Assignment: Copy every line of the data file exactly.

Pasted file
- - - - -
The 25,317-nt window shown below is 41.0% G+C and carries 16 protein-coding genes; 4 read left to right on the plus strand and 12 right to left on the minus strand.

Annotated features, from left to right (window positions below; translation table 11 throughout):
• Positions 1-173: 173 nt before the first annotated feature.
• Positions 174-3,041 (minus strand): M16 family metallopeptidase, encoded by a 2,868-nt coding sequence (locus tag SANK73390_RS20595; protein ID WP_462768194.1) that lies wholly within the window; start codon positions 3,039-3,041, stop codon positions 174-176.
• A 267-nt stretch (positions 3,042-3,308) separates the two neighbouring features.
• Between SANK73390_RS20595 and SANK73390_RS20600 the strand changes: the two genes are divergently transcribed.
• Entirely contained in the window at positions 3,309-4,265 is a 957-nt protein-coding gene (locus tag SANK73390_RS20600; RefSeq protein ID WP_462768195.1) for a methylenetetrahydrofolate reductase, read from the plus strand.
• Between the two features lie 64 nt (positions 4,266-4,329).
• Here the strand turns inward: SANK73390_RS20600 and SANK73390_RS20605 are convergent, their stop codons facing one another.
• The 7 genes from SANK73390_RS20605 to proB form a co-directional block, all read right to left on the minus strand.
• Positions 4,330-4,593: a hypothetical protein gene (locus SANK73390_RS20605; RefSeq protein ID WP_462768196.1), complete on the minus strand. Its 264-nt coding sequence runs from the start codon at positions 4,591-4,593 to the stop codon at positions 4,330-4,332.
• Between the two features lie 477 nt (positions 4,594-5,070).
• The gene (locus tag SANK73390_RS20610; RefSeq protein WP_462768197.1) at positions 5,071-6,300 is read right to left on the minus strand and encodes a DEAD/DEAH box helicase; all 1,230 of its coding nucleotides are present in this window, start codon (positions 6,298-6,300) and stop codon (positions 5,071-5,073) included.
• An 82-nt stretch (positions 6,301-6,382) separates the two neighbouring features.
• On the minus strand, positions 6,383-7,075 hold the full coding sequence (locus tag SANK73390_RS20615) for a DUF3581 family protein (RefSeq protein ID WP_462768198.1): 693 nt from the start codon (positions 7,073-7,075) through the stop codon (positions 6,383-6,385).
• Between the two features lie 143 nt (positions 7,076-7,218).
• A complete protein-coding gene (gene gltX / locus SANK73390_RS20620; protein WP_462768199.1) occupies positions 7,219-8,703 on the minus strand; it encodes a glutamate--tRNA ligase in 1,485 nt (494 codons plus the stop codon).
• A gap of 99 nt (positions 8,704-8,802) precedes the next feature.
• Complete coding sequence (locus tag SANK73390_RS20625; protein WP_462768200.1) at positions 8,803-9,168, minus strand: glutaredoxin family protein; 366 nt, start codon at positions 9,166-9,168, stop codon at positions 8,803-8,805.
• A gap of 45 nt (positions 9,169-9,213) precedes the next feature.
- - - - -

The 25,317-nt window shown below is 41.0% G+C and carries 16 protein-coding genes; 4 read left to right on the plus strand and 12 right to left on the minus strand.

Annotated features, from left to right (window positions below; translation table 11 throughout):
• Positions 1-173: 173 nt before the first annotated feature.
• Positions 174-3,041 (minus strand): M16 family metallopeptidase, encoded by a 2,868-nt coding sequence (locus tag SANK73390_RS20595; protein ID WP_462768194.1) that lies wholly within the window; start codon positions 3,039-3,041, stop codon positions 174-176.
• A 267-nt stretch (positions 3,042-3,308) separates the two neighbouring features.
• Between SANK73390_RS20595 and SANK73390_RS20600 the strand changes: the two genes are divergently transcribed.
• Entirely contained in the window at positions 3,309-4,265 is a 957-nt protein-coding gene (locus tag SANK73390_RS20600; RefSeq protein ID WP_462768195.1) for a methylenetetrahydrofolate reductase, read from the plus strand.
• Between the two features lie 64 nt (positions 4,266-4,329).
• Here the strand turns inward: SANK73390_RS20600 and SANK73390_RS20605 are convergent, their stop codons facing one another.
• The 7 genes from SANK73390_RS20605 to proB form a co-directional block, all read right to left on the minus strand.
• Positions 4,330-4,593: a hypothetical protein gene (locus SANK73390_RS20605; RefSeq protein ID WP_462768196.1), complete on the minus strand. Its 264-nt coding sequence runs from the start codon at positions 4,591-4,593 to the stop codon at positions 4,330-4,332.
• Between the two features lie 477 nt (positions 4,594-5,070).
• The gene (locus tag SANK73390_RS20610; RefSeq protein WP_462768197.1) at positions 5,071-6,300 is read right to left on the minus strand and encodes a DEAD/DEAH box helicase; all 1,230 of its coding nucleotides are present in this window, start codon (positions 6,298-6,300) and stop codon (positions 5,071-5,073) included.
• An 82-nt stretch (positions 6,301-6,382) separates the two neighbouring features.
• On the minus strand, positions 6,383-7,075 hold the full coding sequence (locus tag SANK73390_RS20615) for a DUF3581 family protein (RefSeq protein ID WP_462768198.1): 693 nt from the start codon (positions 7,073-7,075) through the stop codon (positions 6,383-6,385).
• Between the two features lie 143 nt (positions 7,076-7,218).
• A complete protein-coding gene (gene gltX / locus SANK73390_RS20620; protein WP_462768199.1) occupies positions 7,219-8,703 on the minus strand; it encodes a glutamate--tRNA ligase in 1,485 nt (494 codons plus the stop codon).
• A gap of 99 nt (positions 8,704-8,802) precedes the next feature.
• Complete coding sequence (locus tag SANK73390_RS20625; protein WP_462768200.1) at positions 8,803-9,168, minus strand: glutaredoxin family protein; 366 nt, start codon at positions 9,166-9,168, stop codon at positions 8,803-8,805.
• A gap of 45 nt (positions 9,169-9,213) precedes the next feature.